Mary Slessor – A pioneer for female Missionaries

“I don’t care where we go as long as we go forward.” Mary Slessor loved this quote from famed African Missionary and Explorer, David Livingstone. It challenged her and what she was accomplishing in her life for God. Mary reflected, “I am not going anywhere. I am 27 years old. I work in a cotton mill 12 hours a day.” So, Mary prayed a bold prayer, “Send me somewhere, anywhere, just send me to be a missionary.”

God did indeed answer that prayer. From an uneducated factory girl in her homeland of Scotland, Mary advanced into the rank of Missionary. Her work was that of a pioneer among the most treacherous tribes of the Calabar region in Nigeria, Africa. Practically singlehanded she tamed and transformed three pagan communities in succession. Her life was full of strange adventures, daring feats and wonderful achievements.

Mary Slessor was born in 1848 in Aberdeen, Scotland, but grew up in Dundee. Her father was an alcoholic and her mother was a devout Presbyterian. Mary Slessor worked at a jute mill to help support the family. It was common in that era to work long hours and so Mary worked a 12-hour day. On her day off, Mary taught Sunday School and worked with a Youth Club. She had set her sights on being a Missionary.

In 1876, Mary moved to Calabar, a port city of Duke Town, Africa (current day Nigeria). She acclimatised to the weather, food and local customs. She worked as a teacher, served in a pharmacy and studied the local language, Efik.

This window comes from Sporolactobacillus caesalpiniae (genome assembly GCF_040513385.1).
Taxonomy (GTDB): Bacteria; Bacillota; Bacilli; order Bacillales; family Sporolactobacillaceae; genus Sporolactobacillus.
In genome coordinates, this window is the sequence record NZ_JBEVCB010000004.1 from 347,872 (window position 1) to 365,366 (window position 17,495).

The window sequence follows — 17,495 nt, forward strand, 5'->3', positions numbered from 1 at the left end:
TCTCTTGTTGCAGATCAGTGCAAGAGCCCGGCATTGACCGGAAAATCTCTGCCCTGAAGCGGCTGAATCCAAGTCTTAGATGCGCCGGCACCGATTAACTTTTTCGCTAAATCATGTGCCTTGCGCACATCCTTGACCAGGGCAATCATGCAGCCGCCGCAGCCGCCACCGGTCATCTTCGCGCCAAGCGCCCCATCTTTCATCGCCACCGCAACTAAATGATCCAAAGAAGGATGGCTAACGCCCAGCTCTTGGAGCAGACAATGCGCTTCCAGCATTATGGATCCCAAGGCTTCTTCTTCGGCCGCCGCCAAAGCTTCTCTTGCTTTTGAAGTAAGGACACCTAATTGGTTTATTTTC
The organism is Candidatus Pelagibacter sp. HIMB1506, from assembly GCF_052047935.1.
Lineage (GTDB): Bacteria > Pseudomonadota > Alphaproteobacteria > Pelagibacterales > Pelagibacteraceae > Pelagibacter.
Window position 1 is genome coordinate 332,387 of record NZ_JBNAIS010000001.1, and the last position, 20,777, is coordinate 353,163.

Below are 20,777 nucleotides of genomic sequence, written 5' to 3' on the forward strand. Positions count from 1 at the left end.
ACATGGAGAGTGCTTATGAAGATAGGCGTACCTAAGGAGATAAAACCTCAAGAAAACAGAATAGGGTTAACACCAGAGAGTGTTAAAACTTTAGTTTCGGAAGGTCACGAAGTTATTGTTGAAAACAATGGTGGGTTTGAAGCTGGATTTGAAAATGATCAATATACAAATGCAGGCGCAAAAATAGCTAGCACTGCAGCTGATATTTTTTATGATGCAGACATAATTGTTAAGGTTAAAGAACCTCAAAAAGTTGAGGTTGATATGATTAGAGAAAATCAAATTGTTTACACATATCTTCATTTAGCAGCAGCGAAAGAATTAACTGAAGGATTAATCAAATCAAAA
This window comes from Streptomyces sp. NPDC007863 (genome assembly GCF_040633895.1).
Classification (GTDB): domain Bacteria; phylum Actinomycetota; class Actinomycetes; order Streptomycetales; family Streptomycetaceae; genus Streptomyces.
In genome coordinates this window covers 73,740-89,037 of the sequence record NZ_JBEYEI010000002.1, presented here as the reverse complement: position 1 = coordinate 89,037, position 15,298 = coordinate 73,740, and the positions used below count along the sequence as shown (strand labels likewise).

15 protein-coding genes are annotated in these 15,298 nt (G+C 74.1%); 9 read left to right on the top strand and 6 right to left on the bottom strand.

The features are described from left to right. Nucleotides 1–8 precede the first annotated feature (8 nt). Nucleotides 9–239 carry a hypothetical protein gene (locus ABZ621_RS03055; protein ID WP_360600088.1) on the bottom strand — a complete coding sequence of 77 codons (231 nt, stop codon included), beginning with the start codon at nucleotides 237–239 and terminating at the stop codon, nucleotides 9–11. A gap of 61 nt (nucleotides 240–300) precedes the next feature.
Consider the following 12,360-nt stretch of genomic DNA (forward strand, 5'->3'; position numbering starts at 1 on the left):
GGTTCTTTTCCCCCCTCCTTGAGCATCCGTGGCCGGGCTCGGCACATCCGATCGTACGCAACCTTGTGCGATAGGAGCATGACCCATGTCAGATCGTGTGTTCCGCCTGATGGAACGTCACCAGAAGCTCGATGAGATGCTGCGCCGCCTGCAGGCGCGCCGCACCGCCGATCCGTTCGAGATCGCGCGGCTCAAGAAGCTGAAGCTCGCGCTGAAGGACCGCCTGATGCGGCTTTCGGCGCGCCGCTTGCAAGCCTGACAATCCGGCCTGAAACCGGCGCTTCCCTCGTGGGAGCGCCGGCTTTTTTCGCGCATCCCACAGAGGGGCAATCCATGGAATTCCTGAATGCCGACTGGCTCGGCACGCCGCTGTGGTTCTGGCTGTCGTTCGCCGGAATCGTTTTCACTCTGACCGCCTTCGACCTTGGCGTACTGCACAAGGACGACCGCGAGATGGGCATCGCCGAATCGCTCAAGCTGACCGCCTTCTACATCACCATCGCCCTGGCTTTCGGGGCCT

In 1883, Mary served in the Okoyong Community, a region rife with witchcraft, drunkenness and superstition. She helped end the sacrificing of wives and slaves whenever a chief died.

She fought vehemently against the killing of twins, multiple births and children with disabilities. Instead, she brought them into her home.

Mary Slessor became the Vice-Consul of Okoyong under the British Protectorate in 1891. She helped settle many disputes and also set up training schools.

Mary continued to have many health conditions and she often suffered from Malaria, blood poisoning and bouts of fever. She died in 1915, after a life of service. She is remembered as the “White Ma”, to entire tribes. Her faith, steadfastness, and pioneering spirit brought her beloved adopted people, their first amazing, contrasting example of the life and freedom found in Christ.

There is no doubt that Mary Slessor is a woman who stopped at nothing to reach the lost with the life-giving gospel of Jesus Christ. This House Patron lived out what it means to put their faith in action by using their gifts to honour God and to serve others. Go SLESSOR!!

Ref: Benge, Janet and Geoff, Jim Elliot: One Great Purpose, YWAM Publishing, USA, 1999